• Fredericksburg Battlefield: Sunken Road, Stone Wall and Innis House sunrise

    Fredericksburg & Spotsylvania

    National Military Park Virginia

Plan Your Visit

Humphreys Monument, Photo by Larry Stuart

Humphreys Monument in Fredericksburg National Cemetery

Larry Stuart

When you set foot inside Fredericksburg and Spotsylvania County Battlefields National Military Park, you walk the bloodiest landscape in North America. Two major Civil War armies clashed in and around Fredericksburg in four pivotal battles within an 18-month span, resulting in over 100,000 casualties.

With four major battlefields and five historic structures to preserve and share with the public, our park is the second-largest military park in the world. As such, it takes about two full days to visit the entire park. However, if your time is short, you can still experience significant parts of the park.

We recommend that you begin your visit at one of our park's two visitor centers--either the Fredericksburg Battlefield Visitor Center or the Chancellorsville Battlefield Visitor Center. You can pick up a park map and other brochures, and the staff can advise you about park programs, walking trails, and touring opportunities. Each visitor center also offers an orientation film and exhibits about the respective battles. Entrance to the park is free, and the only charge is for our orientation films.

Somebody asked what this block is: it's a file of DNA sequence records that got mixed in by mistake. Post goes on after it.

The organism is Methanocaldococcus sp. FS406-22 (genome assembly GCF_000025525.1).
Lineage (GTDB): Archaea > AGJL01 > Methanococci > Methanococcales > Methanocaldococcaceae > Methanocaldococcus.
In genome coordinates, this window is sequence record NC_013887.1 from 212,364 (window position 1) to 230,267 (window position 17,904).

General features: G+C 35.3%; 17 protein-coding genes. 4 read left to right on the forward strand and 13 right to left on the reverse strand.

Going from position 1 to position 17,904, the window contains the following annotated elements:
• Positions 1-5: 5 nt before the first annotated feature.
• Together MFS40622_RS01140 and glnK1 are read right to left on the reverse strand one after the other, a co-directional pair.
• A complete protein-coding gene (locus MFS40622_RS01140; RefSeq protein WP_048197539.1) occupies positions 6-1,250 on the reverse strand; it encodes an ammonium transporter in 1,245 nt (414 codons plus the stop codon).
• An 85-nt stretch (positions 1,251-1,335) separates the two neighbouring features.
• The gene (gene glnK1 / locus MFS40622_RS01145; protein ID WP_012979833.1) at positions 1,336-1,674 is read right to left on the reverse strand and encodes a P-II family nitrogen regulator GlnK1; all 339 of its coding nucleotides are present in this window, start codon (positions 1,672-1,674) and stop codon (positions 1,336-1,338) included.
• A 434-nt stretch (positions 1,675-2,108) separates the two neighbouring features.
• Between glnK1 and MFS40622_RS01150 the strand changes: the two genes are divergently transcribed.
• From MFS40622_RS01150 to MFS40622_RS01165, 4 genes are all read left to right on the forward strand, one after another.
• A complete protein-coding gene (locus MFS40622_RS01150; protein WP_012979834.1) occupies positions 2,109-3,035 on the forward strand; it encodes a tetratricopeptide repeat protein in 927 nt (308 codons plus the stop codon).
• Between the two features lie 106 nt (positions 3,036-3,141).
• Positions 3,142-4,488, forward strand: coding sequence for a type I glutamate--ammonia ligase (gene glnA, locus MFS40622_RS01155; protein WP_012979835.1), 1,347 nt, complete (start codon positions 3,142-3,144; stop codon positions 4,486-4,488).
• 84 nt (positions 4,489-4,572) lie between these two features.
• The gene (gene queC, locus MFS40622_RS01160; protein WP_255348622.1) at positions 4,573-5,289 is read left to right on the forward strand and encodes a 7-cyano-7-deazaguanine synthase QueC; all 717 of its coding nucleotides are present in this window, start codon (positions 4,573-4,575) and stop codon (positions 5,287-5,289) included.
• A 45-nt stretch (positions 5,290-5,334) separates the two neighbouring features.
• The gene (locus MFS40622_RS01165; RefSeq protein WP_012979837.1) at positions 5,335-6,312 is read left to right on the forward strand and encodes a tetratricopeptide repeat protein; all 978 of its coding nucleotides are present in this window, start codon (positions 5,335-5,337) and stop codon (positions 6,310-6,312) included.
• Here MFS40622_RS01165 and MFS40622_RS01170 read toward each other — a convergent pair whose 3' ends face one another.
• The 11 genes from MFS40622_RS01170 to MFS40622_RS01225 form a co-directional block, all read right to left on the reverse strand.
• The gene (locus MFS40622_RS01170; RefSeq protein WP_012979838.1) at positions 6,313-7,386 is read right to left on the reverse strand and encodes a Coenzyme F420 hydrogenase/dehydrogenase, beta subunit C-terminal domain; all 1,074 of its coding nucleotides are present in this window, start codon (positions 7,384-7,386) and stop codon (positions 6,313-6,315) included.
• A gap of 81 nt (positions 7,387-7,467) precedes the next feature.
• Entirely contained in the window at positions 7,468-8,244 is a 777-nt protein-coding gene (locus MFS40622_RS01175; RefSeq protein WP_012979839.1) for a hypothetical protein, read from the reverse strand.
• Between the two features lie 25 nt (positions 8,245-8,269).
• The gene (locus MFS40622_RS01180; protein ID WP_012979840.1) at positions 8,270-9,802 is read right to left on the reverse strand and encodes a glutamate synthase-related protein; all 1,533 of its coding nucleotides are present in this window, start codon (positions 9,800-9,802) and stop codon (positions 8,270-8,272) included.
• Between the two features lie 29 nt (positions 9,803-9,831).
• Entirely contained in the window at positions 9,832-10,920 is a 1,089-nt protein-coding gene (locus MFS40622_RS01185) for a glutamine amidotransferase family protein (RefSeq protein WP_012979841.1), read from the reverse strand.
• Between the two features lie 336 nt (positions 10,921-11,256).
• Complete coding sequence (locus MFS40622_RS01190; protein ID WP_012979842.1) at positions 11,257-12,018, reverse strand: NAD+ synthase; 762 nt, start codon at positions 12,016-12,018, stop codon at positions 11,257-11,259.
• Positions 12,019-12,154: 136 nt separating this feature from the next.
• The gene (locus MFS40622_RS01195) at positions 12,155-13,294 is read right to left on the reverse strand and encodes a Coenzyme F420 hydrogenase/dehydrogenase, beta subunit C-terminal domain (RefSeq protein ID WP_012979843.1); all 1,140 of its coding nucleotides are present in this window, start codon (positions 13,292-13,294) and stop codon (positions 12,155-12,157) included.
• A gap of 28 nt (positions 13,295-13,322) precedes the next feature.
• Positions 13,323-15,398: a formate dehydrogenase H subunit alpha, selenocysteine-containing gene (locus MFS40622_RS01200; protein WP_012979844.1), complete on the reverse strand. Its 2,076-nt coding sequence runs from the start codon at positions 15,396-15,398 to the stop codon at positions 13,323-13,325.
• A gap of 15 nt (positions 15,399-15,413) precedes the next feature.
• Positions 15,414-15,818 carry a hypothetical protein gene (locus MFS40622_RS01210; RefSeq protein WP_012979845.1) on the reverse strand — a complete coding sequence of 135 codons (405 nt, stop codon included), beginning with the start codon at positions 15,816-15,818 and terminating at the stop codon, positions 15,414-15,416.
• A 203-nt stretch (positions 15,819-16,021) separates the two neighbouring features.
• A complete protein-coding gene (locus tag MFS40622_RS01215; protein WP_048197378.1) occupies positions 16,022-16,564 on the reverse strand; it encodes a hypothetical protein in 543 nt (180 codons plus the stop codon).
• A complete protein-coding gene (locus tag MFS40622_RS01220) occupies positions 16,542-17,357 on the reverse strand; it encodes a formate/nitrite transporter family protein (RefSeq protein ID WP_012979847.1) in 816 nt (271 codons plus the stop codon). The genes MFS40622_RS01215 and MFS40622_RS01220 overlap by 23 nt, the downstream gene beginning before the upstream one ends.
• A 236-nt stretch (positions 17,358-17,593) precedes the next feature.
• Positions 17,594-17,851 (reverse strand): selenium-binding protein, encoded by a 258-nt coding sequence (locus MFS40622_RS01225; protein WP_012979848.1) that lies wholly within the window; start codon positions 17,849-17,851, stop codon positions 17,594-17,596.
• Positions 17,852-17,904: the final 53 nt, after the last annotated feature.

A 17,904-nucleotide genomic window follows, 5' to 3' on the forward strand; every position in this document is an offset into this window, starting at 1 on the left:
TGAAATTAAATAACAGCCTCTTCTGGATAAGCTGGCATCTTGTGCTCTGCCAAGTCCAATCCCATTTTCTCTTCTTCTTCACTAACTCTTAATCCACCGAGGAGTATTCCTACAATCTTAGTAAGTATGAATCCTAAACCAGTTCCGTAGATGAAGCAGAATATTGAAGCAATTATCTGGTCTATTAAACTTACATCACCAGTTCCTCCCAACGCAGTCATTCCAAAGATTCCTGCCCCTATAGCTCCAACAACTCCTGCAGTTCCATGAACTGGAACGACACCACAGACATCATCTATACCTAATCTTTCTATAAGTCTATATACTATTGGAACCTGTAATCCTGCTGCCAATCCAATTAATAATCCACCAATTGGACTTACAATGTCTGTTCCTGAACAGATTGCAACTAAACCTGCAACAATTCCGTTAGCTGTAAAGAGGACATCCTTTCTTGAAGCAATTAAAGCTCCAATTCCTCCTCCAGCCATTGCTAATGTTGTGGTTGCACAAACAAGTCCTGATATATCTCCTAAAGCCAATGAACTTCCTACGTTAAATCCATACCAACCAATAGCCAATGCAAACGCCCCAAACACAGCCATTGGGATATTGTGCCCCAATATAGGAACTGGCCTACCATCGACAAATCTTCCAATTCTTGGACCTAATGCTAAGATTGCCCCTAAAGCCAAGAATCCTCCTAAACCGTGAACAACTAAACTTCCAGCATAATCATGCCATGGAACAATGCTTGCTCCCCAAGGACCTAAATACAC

Each battlefield features its own driving tour and multiple walking trails. The park offers guided walking tours in the warmer months--usually on weekends in the spring and fall and daily in the summer. Check our Operating Hours and Seasons for information on hours and programs. This page will also provide the hours for visiting any of the park's historic structures.

Check here for information on accessibility within the park.

Explore the other links here for hours, special events, and general information as you plan your visit. We know that your visit to this hallowed ground will be a memorable one--no matter the season or the time you have available.

 

Did You Know?

Chatham Gardens

Walt Whitman's book "The Wound Dresser" contains a passage about his experience at Chatham during the Battle of Fredericksburg. He mentions a tree which is still standing in the front yard of Chatham.